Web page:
December 21, 2015

In its years-long war to open a law school, Trinity Western University has won a significant battle.

The B.C. Supreme Court ruled in favour of the evangelical university and graduates from its proposed law school Dec. 10.

TWU is celebrating the win as "recognition of true Canadian diversity."

"TWU law graduates will only enrich the diversity that we celebrate as Canadians," said the president's senior adviser, Guy Saffold, in a press release.

The B.C. Law Society first voted to recognize graduates in April 2014 then reversed its decision in a vote a few months later, citing concerns that the university would discriminate against potential LGBT students.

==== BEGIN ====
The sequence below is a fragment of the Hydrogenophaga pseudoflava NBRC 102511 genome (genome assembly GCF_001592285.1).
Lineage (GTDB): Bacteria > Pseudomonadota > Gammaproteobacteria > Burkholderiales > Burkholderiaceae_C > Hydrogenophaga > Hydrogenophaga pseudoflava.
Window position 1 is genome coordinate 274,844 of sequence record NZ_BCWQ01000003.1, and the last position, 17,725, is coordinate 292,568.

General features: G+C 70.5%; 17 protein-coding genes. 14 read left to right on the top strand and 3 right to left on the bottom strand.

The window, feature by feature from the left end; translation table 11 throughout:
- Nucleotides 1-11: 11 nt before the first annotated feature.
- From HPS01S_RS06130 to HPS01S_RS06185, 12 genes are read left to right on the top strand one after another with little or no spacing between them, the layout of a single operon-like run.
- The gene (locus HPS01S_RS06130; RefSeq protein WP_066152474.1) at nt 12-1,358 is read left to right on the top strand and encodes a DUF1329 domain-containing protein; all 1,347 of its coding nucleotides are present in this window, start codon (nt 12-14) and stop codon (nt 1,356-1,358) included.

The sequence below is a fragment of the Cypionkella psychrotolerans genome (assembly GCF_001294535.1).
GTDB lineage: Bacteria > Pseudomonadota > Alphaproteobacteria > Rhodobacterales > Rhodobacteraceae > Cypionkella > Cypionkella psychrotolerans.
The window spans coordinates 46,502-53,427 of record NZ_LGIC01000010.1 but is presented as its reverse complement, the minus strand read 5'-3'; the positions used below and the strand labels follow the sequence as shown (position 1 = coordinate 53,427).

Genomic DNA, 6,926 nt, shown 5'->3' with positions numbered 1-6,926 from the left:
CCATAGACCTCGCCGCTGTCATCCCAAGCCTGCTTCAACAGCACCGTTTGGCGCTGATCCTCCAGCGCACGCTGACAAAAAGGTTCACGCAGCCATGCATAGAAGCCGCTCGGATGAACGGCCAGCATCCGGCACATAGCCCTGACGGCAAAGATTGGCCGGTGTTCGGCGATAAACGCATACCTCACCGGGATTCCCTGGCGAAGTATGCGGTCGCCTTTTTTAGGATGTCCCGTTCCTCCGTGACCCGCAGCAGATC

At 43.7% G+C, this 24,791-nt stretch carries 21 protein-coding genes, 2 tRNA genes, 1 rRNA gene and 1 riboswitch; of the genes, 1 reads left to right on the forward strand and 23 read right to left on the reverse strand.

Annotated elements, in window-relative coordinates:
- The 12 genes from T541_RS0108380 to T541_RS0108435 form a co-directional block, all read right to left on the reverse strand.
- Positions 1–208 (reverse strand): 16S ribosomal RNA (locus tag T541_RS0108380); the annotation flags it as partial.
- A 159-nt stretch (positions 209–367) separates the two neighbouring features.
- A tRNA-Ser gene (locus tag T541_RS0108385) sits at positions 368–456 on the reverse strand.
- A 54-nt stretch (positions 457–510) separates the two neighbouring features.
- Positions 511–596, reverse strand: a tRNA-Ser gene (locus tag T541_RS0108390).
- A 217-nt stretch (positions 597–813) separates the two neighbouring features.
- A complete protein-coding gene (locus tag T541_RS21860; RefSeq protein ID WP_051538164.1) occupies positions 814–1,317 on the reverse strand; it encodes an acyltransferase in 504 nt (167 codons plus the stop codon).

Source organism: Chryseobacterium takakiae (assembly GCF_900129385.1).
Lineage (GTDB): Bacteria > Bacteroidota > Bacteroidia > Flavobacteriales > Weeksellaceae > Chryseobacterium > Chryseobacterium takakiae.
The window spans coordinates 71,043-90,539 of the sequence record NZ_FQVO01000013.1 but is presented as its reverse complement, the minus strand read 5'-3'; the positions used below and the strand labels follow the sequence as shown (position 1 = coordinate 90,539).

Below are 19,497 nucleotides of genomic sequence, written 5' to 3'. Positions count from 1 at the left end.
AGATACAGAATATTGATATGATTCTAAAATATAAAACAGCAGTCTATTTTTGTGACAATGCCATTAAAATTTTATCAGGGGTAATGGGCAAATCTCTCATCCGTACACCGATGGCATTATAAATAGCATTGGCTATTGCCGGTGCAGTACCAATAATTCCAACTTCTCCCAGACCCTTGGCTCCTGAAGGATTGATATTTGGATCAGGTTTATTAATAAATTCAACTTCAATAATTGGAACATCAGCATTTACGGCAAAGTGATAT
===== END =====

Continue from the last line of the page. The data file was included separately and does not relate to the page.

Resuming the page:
TWU took the law society to court. Chief Justice Christopher Hinkson ruled in its favour Dec. 10 and reprimanded the law society, saying, "The benchers disabled their discretion."

The Justice Centre for Constitutional Freedoms, which intervened in this court case, is calling it "a victory for the freedom of all Canadians."

In court, the Justice Centre argued the Charter of Rights and Freedoms gives groups the right to establish their own membership requirements.

That includes TWU's community covenant, which some called discriminatory for asking students to abstain from sex outside marriage between a man and a woman.

TWU says Alberta, Saskatchewan, Prince Edward Island, New Brunswick and the Yukon will recognize its law graduates, while Nova Scotia and Ontario law societies are still before the courts.